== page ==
Federal Rule of Civil Procedure 60(b) authorizes a district court to grant relief from a final judgment for five enumerated reasons or for "any other reason that justifies relief." Fed.R.Civ.P. 60(b)(1)-(6).[2] Before a court considers these reasons, however, a party seeking relief must first demonstrate that: 1) the motion is timely; 2) there is a meritorious defense to the action; and 3) the opposing party would not suffer unfair prejudice by having the judgment set aside. See National Credit Union Admin. Bd. v. Gray, 1 F.3d 262, 264 (4th Cir. 1993) (citing Park Corp. v. Lexington Ins. Co., 812 F.2d 894, 896 (4th Cir. 1987)). Because Plaintiffs cannot satisfy this threshold test, their Motion will be denied.


         Plaintiffs do not have a meritorious defense to the Court's Order. In attempting to re-litigate the merits of the case, Plaintiffs fail to address the underlying faults within their amended complaint. Plaintiffs only contest the Court's finding that they did not have standing to challenge the Assignment. ECF No. 44 ¶¶ 12, 19, 20 (arguing that Plaintiffs had standing because Plaintiffs remained liable for the mortgage debt associated with the lenders' security interest even though Plaintiffs had conveyed the property to the family trust). Even if Plaintiffs are correct and have standing to challenge the Assignment, the Court's Order raised a number of other reasons, irrespective of standing, as to why Plaintiffs' claims fail. Plaintiffs' motion simply ignores them.

         Additionally, granting Plaintiffs' motion would unfairly prejudice Defendants. Plaintiffs did not respond to Defendants' Motions to Dismiss, ECF Nos. 35, 36.[3] Doing so would have afforded Defendants an opportunity to reply to the arguments now set forth in Plaintiffs' Motion for Reconsideration. Also, Plaintiffs did not appeal the Court's ruling, despite the fact that the time to do so has passed. Thus, Defendants are entitled to the finality that comes with the end of a legal proceeding.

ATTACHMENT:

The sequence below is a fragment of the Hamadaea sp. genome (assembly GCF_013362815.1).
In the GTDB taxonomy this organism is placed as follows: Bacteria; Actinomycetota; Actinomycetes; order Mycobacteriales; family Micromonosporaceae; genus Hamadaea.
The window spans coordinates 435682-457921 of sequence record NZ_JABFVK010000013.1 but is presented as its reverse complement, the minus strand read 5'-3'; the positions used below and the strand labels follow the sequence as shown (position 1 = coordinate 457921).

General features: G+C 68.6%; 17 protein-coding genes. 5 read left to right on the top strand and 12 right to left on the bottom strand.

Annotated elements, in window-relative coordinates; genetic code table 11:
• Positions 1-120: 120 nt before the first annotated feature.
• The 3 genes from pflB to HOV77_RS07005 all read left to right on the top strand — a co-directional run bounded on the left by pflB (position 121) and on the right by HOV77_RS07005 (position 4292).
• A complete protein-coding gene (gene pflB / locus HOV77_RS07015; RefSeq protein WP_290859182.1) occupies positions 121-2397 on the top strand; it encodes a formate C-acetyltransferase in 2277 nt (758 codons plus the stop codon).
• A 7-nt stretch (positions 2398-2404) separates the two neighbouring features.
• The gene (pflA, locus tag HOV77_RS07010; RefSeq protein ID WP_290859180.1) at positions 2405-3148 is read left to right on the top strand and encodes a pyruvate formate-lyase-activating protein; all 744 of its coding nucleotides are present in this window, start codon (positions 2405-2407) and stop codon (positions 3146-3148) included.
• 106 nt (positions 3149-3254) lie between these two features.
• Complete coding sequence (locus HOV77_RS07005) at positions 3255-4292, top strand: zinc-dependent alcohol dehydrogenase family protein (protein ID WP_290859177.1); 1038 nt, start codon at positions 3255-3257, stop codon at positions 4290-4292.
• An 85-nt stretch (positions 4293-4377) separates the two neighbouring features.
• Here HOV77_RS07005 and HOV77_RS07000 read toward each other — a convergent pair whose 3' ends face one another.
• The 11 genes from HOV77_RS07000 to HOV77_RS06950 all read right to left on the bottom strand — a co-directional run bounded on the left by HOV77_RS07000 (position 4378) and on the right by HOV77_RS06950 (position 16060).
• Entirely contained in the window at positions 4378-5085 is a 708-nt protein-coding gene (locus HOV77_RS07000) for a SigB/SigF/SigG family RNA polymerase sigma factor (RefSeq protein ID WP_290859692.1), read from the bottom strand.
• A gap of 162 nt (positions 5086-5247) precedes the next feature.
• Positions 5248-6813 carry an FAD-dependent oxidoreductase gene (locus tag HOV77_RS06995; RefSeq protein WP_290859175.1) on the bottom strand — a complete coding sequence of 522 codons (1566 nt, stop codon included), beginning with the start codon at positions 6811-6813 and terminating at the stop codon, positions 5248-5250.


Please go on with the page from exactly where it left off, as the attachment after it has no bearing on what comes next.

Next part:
Finally, Rule 60(b) motions are only granted "where extraordinary circumstances prevented a party from taking timely action to prevent or correct an erroneous judgment." United States v. Alpine Land & Reservoir, 984 F.2d 1047, 1049 (9th Cir. 1992); see also Wadley v. Equifax Info Servs., LLC, 296 Fed.Appx. 366, 369 (4th Cir. 2008). Plaintiffs do not present any extraordinary circumstances justifying relief under Rule 60(b). And even if the Court were to conclude that Plaintiffs have passed the threshold test warranting consideration of the Rule 60(b) bases for relief, no such relief is warranted. For example, Plaintiffs argue that the Court's Order should be set aside because the mortgage underlying Defendants' security interest has been paid in full and discharged. ECF No. 44 ¶ 31 (citing Fed.R.Civ.P. 60(b)(5)). As proof, Plaintiffs attach a document entitled 'Notice of Default in Dishonor Consent to Judgment, ' which appears to be a self-serving documented drafted by Plaintiffs attempting to assert that Defendants, having not responded to the document, stipulate to Plaintiffs' assertion that "since 1933, when Franklin D. Roosevelt took all of the gold and silver out of circulation, [] we have no currency of value or substance with which to pay a debt... and [] the Bank loaned me nothing in this transaction." ECF No. 44-1. The frivolousness of this argument captures the overall merits of Plaintiffs' motion, and the Court will not grant relief from its prior Order.


         For the foregoing reasons, Plaintiffs' Motion for Reconsideration, ECF No. 44, shall be ...